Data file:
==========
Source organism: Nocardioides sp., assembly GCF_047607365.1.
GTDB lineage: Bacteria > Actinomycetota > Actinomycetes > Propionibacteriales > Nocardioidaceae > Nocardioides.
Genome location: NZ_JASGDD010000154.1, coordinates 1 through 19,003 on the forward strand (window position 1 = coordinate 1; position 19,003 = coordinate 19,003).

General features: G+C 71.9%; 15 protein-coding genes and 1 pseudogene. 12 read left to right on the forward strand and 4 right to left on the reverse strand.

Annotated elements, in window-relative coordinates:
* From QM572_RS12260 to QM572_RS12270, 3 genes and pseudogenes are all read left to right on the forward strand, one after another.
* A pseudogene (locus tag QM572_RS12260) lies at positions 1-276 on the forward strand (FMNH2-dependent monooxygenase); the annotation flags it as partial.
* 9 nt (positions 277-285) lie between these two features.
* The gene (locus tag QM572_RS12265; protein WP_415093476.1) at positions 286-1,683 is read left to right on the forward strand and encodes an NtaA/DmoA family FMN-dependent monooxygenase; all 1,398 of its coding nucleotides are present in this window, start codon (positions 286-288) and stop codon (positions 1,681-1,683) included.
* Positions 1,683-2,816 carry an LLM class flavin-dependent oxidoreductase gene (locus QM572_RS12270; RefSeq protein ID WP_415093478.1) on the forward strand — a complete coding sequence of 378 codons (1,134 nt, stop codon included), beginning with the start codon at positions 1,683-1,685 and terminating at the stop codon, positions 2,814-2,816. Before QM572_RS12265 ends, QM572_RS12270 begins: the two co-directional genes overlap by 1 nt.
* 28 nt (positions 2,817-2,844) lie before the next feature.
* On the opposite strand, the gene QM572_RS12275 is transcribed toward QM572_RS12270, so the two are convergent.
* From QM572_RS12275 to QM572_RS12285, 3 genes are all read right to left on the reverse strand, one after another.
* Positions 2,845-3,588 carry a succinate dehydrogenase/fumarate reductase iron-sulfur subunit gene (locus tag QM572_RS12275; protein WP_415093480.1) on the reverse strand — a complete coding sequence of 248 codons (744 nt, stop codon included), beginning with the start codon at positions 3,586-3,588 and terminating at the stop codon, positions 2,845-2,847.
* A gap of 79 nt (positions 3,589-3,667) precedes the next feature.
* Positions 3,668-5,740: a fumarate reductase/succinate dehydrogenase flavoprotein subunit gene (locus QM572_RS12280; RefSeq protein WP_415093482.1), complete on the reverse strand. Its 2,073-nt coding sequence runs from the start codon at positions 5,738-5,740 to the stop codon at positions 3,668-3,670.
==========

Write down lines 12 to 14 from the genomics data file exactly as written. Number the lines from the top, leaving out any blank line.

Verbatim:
* On the opposite strand, the gene QM572_RS12275 is transcribed toward QM572_RS12270, so the two are convergent.
* From QM572_RS12275 to QM572_RS12285, 3 genes are all read right to left on the reverse strand, one after another.
* Positions 2,845-3,588 carry a succinate dehydrogenase/fumarate reductase iron-sulfur subunit gene (locus tag QM572_RS12275; protein WP_415093480.1) on the reverse strand — a complete coding sequence of 248 codons (744 nt, stop codon included), beginning with the start codon at positions 3,586-3,588 and terminating at the stop codon, positions 2,845-2,847.